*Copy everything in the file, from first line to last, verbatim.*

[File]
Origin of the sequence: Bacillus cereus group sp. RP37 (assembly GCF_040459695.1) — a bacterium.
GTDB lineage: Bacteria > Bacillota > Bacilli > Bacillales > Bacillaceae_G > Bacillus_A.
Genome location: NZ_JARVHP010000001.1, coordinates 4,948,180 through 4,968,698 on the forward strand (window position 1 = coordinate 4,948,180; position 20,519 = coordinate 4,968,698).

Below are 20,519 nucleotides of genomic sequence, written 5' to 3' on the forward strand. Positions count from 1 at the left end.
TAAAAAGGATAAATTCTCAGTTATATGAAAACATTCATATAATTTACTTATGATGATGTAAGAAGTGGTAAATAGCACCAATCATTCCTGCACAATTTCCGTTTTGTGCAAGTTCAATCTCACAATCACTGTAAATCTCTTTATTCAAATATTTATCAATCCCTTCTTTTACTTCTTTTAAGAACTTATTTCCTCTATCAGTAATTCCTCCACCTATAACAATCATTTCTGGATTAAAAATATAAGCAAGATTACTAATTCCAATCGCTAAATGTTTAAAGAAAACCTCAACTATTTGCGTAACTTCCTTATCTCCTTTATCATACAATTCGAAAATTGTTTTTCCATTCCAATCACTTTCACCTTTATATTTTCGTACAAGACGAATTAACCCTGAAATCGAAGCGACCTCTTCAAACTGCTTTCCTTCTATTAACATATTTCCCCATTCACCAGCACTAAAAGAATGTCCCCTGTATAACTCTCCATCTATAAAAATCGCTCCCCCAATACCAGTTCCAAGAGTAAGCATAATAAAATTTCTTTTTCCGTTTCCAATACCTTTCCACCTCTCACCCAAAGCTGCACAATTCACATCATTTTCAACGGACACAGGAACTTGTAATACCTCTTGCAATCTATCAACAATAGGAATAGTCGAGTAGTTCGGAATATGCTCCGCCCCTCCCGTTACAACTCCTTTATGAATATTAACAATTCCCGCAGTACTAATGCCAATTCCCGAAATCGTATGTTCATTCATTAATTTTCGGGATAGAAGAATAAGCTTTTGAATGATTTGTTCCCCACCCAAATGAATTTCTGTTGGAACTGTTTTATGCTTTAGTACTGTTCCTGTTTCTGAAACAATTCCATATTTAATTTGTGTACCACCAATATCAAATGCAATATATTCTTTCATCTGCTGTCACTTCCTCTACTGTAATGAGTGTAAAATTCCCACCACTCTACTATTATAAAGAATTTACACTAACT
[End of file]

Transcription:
Origin of the sequence: Bacillus cereus group sp. RP37 (assembly GCF_040459695.1) — a bacterium.
GTDB lineage: Bacteria > Bacillota > Bacilli > Bacillales > Bacillaceae_G > Bacillus_A.
Genome location: NZ_JARVHP010000001.1, coordinates 4,948,180 through 4,968,698 on the forward strand (window position 1 = coordinate 4,948,180; position 20,519 = coordinate 4,968,698).

Below are 20,519 nucleotides of genomic sequence, written 5' to 3' on the forward strand. Positions count from 1 at the left end.
TAAAAAGGATAAATTCTCAGTTATATGAAAACATTCATATAATTTACTTATGATGATGTAAGAAGTGGTAAATAGCACCAATCATTCCTGCACAATTTCCGTTTTGTGCAAGTTCAATCTCACAATCACTGTAAATCTCTTTATTCAAATATTTATCAATCCCTTCTTTTACTTCTTTTAAGAACTTATTTCCTCTATCAGTAATTCCTCCACCTATAACAATCATTTCTGGATTAAAAATATAAGCAAGATTACTAATTCCAATCGCTAAATGTTTAAAGAAAACCTCAACTATTTGCGTAACTTCCTTATCTCCTTTATCATACAATTCGAAAATTGTTTTTCCATTCCAATCACTTTCACCTTTATATTTTCGTACAAGACGAATTAACCCTGAAATCGAAGCGACCTCTTCAAACTGCTTTCCTTCTATTAACATATTTCCCCATTCACCAGCACTAAAAGAATGTCCCCTGTATAACTCTCCATCTATAAAAATCGCTCCCCCAATACCAGTTCCAAGAGTAAGCATAATAAAATTTCTTTTTCCGTTTCCAATACCTTTCCACCTCTCACCCAAAGCTGCACAATTCACATCATTTTCAACGGACACAGGAACTTGTAATACCTCTTGCAATCTATCAACAATAGGAATAGTCGAGTAGTTCGGAATATGCTCCGCCCCTCCCGTTACAACTCCTTTATGAATATTAACAATTCCCGCAGTACTAATGCCAATTCCCGAAATCGTATGTTCATTCATTAATTTTCGGGATAGAAGAATAAGCTTTTGAATGATTTGTTCCCCACCCAAATGAATTTCTGTTGGAACTGTTTTATGCTTTAGTACTGTTCCTGTTTCTGAAACAATTCCATATTTAATTTGTGTACCACCAATATCAAATGCAATATATTCTTTCATCTGCTGTCACTTCCTCTACTGTAATGAGTGTAAAATTCCCACCACTCTACTATTATAAAGAATTTACACTAACT